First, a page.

Autonomous Vehicle Classifications
NHTSA classifies automated driving systems using a five level classification concept:
- Level 0 – Driver is in control at all times.
- Level 1 – Certain individual controls are automated. Electronic traction control is an example.
- Level 2 – Two or more controls are simultaneously automated. For example, lane maintenance and adaptive cruise control could be designed to work together.
- Level 3 – Under certain circumstances, the driver can give up control of all safety-critical systems. Such a system determines when a driver must assume control of the vehicle, allowing him/her enough time to do so.
- Level 4 – All driving functions are automated. An occupant is not expected to take control at any time. Therefore, Level 4 autonomy is found in driver-less and even unoccupied vehicles.
Tesla’s Autopilot is classified as Level 2 system, although motorists have reportedly tried to push it to Level 3 performance. The 40-year-old Ohio motorist was allegedly known for pushing the limits of the system. He even posted a YouTube video illustrating the system in action.
The legal implications of alleged Autopilot misuse are unclear at this early stage. In the case of this first Tesla Model S fatality linked to its optional Autopilot, the circumstances are clouded further by the truck driver’s statement that he observed the motorist watching a movie in the moments before the crash, activity not consistent with Level 2 autonomy. Law-enforcement did indeed find a portable DVD player in the cabin, although the trucker’s claim has not been independently verified.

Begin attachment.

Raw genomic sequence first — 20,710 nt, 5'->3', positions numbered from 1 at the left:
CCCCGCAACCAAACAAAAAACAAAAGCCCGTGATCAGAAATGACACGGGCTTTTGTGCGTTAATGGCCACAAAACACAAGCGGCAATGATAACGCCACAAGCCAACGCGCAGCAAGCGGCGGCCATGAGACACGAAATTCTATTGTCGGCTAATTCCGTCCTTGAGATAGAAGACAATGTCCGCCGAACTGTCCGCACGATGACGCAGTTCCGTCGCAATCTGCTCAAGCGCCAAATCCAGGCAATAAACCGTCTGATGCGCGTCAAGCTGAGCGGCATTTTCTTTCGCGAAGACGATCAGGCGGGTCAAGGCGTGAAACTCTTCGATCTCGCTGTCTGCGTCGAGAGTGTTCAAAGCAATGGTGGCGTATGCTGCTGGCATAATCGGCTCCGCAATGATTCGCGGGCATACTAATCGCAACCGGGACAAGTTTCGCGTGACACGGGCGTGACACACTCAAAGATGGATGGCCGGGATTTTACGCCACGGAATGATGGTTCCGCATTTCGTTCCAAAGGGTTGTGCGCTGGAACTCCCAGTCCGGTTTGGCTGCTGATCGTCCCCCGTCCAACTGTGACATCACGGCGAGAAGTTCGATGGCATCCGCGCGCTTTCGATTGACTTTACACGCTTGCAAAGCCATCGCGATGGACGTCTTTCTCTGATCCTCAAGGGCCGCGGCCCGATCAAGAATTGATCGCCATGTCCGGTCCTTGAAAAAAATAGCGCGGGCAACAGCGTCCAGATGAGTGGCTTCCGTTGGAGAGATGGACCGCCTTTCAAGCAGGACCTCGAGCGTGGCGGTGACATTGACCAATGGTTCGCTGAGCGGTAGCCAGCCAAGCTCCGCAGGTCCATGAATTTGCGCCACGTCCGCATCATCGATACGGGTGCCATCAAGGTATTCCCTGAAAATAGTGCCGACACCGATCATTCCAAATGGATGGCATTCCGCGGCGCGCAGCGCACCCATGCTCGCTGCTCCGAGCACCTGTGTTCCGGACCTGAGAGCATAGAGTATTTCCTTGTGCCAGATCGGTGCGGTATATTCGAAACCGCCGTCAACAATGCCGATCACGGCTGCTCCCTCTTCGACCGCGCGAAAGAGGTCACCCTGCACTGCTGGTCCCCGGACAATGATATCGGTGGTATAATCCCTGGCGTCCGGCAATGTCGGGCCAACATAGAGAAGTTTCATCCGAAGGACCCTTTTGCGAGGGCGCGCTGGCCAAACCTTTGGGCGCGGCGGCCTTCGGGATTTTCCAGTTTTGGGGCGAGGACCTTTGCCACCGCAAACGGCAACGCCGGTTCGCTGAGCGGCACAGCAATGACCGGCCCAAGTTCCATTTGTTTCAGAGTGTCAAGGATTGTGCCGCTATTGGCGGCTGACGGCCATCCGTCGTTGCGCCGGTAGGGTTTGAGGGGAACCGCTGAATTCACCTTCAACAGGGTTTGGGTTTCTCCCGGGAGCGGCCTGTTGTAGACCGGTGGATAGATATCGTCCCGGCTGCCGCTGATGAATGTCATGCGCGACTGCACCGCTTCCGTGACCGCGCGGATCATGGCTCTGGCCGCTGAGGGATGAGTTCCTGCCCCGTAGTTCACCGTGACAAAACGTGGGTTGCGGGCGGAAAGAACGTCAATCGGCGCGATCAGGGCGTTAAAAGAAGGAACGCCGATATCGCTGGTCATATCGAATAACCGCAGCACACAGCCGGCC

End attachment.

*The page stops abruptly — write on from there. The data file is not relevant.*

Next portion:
Responsibility in Crashes
The Los Angeles Times article raises questions regarding responsibility for autonomous vehicle crashes. It quotes the Consumers for Auto Reliability and Safety as suggesting that certain autonomous vehicle manufacturers are trying to have it both ways. That is, they may suggest that such a system will out-perform the motorist, but they insist the onus remains on the motorist if something goes awry.
Google, a company whose stated goal is to produce a Level 4, fully driver-less vehicle, takes a different approach. It says it will accept full responsibility for any accidents linked to any future failures of its Level 4, driver-less design.
When motorist or manufacturer negligence leads to injury or death, personal injury statutes typically apply. Therefore, it is often possible for the victim or survivors to seek compensation for medical expenses, pain, suffering and possible lost wages. In some states, and under certain circumstances, a jury may award punitive damages in addition to compensatory damages, typically when it finds evidence of gross negligence.
If you or a family member is a victim in an accident in which it is possible that an automated safety system did not perform properly, it is possible to consult with a personal injury attorney about the case. We do not charge for this consultation, and there is no obligation. Please contact us at your convenience to ask your questions or to arrange a visit.